STAND UP TO CANCER: A Hollywood Fantasy

By Marleen M. Quint
Women’s Health and Environmental Advocate


“Did IQs just drop sharply while I was away.”

“Did IQs just drop sharply while I was away.” This line, delivered by Sigourney Weaver from the film, Aliens, is what came to mind while I was watching Tavis Smiley, on PBS, interview Hollywood producer, Laura Ziskin. Ms. Ziskin was churning out such a warped view of how to fight the cancer epidemic that I wanted to reach into the television, grab this woman by the shoulders, shake her and shout, “Snap out of it!” I was hearing the same rhetoric that I had openly criticized almost five years ago. Now the message was getting louder and more absurd. 

Laura Ziskin 
is a Hollywood television and film producer and the executive producer of a television fundraiser called, "Stand Up To Cancer". Ms. Ziskin, along with several other women connected with the media industry, have used their money, influence and personal cancer stories to line-up all three major television networks to air a massive fundraiser to raise cancer awareness and also raise money for finding new genetic pathways in cancer research. 

My radar goes up as soon as Tavis Smiley begins to interview Ms. Ziskin. Early in the interview she says everyone in the U.S. has either had cancer or knows someone who has had it. If that’s true, then awareness is apparently not the issue. What is the issue is that the “awareness” Ms. Ziskin is referring to is actually a specific message being generated by industry through government policy that is carefully being orchestrated to sell to the American public. Ms. Ziskin states that, “Surprisingly, the cancer community is very divisive… but we’re all in it together.” She seems to think that if you pump enough money into the research community then the divisiveness will somehow be remedied. She goes on to explain the need for government, drug companies and scientists to make a commitment to solve the cancer problem. Is Ms. Ziskin aware that the current government is criminally corrupt, that the pharmaceutical industry’s bottom line is profit, and that all research money gets filtered through this nightmare set-up while scientists are the pawns caught between the two power structures? 

Politicians require campaign funding; corporations with special interests, like the pharmaceutical industry, generously make donations to these political campaigns. In return, industry’s needs are firmly set in place by often aligning former industry representatives for positions as regulatory officials in government such as in the Environmental Protection Agency (EPA) and the Food and Drug Administration (FDA). Pharmaceutical and chemical companies are often under one larger corporate umbrella which lends itself to a very incestuous relationship. Chemical companies generate pollution often linked to various forms of cancer which, in turn, opens the doors for the sister pharmaceutical companies to then develop and patent outrageously overpriced drug treatments. This brings us back to those former industry representatives often working as government officials. EPA has a history for ignoring corporate pollution while FDA has a history for approving drugs that, too often, have not been sufficiently tested for efficacy and safety. Feeding more money into this type of corruption and dysfunction only reinforces a seriously broken system.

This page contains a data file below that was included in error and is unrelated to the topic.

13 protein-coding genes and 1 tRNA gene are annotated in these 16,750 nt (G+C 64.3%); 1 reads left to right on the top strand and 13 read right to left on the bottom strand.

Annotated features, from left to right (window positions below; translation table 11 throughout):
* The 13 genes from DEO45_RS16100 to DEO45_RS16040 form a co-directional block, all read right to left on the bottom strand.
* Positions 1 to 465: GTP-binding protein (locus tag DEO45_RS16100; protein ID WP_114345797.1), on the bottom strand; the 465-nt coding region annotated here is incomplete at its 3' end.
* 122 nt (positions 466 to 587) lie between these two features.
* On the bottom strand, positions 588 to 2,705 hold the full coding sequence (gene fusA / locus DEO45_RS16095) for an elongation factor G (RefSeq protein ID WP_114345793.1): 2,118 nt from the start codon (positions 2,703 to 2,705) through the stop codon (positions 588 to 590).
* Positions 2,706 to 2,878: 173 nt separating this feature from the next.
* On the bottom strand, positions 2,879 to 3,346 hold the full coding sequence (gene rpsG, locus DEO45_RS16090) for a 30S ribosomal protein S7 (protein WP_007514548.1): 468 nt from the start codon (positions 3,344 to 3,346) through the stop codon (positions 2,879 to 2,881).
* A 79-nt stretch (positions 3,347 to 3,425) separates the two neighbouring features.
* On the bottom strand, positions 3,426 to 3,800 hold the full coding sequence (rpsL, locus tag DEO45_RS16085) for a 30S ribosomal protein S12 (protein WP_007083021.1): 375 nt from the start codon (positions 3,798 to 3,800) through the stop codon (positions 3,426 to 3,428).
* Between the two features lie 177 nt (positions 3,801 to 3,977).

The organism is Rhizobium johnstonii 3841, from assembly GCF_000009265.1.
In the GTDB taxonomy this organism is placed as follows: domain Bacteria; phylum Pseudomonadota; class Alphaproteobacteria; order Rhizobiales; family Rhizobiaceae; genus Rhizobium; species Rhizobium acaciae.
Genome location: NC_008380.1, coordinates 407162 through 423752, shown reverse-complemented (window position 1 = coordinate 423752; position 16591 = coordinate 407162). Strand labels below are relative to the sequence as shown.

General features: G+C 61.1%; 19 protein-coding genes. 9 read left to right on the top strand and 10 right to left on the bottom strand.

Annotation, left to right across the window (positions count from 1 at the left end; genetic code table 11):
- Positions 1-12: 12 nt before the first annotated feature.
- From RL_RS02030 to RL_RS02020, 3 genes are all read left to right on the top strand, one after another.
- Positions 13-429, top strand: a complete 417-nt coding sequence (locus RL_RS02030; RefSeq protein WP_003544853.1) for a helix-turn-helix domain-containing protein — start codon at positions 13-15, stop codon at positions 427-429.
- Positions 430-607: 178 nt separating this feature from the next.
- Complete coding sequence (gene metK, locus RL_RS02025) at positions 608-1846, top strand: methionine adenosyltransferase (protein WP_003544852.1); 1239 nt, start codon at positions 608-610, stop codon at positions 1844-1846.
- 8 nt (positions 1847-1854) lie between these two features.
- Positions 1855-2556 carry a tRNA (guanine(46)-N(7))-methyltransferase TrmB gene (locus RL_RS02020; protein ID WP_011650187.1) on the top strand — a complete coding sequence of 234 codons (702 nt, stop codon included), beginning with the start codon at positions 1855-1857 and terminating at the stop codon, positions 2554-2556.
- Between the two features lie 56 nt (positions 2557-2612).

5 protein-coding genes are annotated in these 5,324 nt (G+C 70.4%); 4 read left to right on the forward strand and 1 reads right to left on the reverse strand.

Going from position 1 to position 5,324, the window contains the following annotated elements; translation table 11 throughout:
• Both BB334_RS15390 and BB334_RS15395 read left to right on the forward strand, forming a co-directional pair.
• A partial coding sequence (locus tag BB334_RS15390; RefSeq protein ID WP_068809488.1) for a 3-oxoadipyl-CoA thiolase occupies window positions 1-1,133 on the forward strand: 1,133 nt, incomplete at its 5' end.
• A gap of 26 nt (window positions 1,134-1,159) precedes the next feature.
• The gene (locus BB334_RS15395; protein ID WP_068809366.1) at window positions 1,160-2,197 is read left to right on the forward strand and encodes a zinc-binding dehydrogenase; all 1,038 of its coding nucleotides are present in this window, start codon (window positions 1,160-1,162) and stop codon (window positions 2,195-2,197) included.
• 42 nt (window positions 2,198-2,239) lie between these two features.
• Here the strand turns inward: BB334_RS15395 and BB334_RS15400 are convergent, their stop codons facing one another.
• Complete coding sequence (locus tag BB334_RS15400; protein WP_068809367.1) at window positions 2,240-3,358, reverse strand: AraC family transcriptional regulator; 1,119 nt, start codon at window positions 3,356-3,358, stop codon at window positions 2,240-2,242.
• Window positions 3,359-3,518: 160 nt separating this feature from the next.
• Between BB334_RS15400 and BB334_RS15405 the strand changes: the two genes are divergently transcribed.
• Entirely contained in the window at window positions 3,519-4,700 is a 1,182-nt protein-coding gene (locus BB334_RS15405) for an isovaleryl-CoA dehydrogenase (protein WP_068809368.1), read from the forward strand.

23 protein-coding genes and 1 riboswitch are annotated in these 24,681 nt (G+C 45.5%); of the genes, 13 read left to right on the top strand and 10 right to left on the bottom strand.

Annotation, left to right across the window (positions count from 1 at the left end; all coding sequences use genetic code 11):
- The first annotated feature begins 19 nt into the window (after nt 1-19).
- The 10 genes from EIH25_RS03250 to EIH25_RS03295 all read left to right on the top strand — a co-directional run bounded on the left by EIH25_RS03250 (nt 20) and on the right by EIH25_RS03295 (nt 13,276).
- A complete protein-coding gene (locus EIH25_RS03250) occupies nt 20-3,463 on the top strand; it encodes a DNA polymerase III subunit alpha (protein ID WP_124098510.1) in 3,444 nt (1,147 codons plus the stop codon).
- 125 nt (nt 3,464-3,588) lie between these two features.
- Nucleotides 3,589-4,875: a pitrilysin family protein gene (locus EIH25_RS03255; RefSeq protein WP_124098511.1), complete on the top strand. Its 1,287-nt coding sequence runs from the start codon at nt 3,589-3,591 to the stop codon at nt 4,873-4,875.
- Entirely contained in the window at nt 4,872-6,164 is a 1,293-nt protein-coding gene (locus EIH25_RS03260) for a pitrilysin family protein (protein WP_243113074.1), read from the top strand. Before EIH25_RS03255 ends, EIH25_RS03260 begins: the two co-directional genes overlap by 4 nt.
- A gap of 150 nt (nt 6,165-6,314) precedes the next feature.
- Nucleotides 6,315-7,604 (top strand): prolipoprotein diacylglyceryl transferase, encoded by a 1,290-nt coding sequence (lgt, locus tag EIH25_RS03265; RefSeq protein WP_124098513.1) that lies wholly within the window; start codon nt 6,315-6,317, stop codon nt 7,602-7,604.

This highly flawed reality seldom gets the attention of Hollywood producers and even less attention from the news media. While some of the media power elite are professing the need for cancer awareness, the news media is systematically keeping the truth from the American public by replacing a balanced, open public forum with smoke and mirrors entertainment news. This insures that little, if any, meaningful and in depth information about cancer ever gets to the public.


“We can make cancer a chronic, manageable disease, a disease that you can live with.” I was drinking tea during this segment of the interview and I almost did a theatrical “spit take” when I heard Ms. Ziskin utter these words. This statement was eerily similar to a statement made five years earlier by former director of the National Cancer Institute (NCI), Dr. Andrew C. von Eschenbach. Click here for article "An Elephant Through a Microscope" that challenges NCI's long term cancer goals. In 2003 Dr. von Eschenbach was interviewed for NCI’s newsletter, BenchMarks. He was quoted as saying, “It does not mean curing cancer but, rather, it means that we eliminate many cancers and control others, so people can live with -- not die from -- cancer.” What are the chances that these two people came up with the same exact idea independently? The answer -- zero. Laura Ziskin’s campaign is firmly linked to NCI’s campaign to turn cancer into a manageable disease controlled by carefully patented drugs developed from genetic targeted research. It’s like watching the telepathic single mindedness of those creepy little blond kids from, Village of the Damned or the soulless pod people from, Invasion of the Body Snatchers. There’s no real questioning, creative thought or even the application of some common sense, just one mindless mantra.